Sherman was never
coupled openly with
the fatnry of that
night raid, but the
kings shipped all
the crews from Ir
No ship went to
fca short-handed. However blind the shipping
commissioner might be in other ways, he saw
to !t that the shipping laws were obeyed as to the
number of men required for types and tonnage of
ships. A man might never have seen the sea.
but if he were not too drunk to say he was an
able seaman and to sign his name to the ship's
articles, that settled it. He would probably be an
able seaman or a dead greenhorn before his ship
This official insistence on the letter of the law
sometimes caused the kings to do strange things.
Toward the end of the season they were at times
hard pushed for one or two men to fill out a
crew. Then did all men In sailortown not in the
kings' special favor hunt cover and stay hid un
til the List ship was out of sight beyond the oar.
For Jack and Pete wore no respecters of persons.
All men looked alike to them, and they sent to
sea more than one who held himself too acute to
be trapped into an unwilling voyage. Well-educated,
well-dressed and companionable, the kings
mixed with the best and worst that drifted into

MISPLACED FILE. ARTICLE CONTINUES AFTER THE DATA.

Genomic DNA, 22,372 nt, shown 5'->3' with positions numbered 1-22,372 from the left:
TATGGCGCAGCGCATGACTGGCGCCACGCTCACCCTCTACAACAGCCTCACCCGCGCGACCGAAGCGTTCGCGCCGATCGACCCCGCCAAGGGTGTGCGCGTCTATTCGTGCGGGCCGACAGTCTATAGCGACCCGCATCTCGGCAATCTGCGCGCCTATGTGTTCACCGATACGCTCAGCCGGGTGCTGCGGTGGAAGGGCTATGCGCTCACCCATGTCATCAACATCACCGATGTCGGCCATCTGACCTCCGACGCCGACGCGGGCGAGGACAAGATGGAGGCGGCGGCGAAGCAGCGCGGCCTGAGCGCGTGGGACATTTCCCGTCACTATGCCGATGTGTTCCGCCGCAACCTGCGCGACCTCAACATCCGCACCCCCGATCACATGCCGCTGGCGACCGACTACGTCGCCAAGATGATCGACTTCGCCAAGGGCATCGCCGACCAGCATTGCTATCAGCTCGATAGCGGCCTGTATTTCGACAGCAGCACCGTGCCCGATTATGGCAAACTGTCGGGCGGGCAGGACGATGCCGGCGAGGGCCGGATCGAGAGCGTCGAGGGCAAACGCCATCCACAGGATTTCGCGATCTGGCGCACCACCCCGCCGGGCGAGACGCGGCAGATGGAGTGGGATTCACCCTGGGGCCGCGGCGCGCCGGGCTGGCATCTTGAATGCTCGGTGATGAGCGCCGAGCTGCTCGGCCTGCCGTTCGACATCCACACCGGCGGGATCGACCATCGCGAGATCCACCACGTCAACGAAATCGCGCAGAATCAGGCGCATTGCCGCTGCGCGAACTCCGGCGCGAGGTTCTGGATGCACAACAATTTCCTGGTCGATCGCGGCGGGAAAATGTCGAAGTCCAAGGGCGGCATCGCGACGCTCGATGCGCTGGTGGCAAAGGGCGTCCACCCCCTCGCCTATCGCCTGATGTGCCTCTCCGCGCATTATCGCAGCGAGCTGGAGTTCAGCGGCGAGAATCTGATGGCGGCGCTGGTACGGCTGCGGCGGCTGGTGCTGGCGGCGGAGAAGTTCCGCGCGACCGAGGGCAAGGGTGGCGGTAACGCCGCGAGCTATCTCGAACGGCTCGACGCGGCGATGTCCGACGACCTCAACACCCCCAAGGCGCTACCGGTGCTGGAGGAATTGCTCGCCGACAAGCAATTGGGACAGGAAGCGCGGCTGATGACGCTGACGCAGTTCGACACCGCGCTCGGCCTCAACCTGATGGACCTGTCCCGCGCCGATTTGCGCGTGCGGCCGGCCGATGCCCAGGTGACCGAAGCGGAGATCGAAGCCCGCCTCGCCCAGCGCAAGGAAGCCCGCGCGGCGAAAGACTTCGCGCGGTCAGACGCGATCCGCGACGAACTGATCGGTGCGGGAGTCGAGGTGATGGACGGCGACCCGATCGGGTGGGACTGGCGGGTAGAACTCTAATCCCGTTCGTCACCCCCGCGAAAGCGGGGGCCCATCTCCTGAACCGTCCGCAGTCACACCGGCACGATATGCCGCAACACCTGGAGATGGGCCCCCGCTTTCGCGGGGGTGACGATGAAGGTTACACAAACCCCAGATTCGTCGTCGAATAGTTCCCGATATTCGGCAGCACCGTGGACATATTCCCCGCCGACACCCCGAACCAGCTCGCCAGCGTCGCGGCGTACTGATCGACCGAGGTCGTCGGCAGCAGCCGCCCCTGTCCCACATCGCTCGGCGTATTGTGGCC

their realms, and once in their clutches no man
escaped from thera except by the open sea.
Jimmy Hunter, Yale man and cowpurcher.
went down to the waterfront alone ono day.
against the advice of the upper town, to tee tho
sights. He was wise to the world and had a
year's thirst and pay with him. He met the kings,
who were glad to see him. Just one more man
was needeti for the square-rigger flood Hope, then
lying in the stream waiting for a crew, with her
captain. Black, swearing at Jack and Pete for
delaying him. The kings attended to Hunter's
thirst and were friendly, even confidential. No
secret was made of their trade. They told him
stories of shanghaied sallormen and of crews they
had stolen from one ship for another. He was
much interested. Jack took him up to the ship
ping commissioner's to see the crew of the Good
Hope shipped. He was even asked to and did
tlgn his name once or twice "as a witness." A
friend from the upper town risked a broken head
to warn him. But the Sherman boys were also
friends at least three hours old and, anyhow,
he could take care of himself.
At last he caught Pete in an attempt to drug
his whisky and left the kings, with a laughing
comment on sailortown ways. Well outside the
deadline he stopped In a quiet saloon. It was
late and be and the lonesome bartender had a
nightcap together. When he came alive next
morning he was at sea in the Good Hope and a
beefy English mate was kicking him in the ribs.
Of the months that followed Hunter never
told much. He learned sailors' work; he had to.
He picked up a scar or two from the English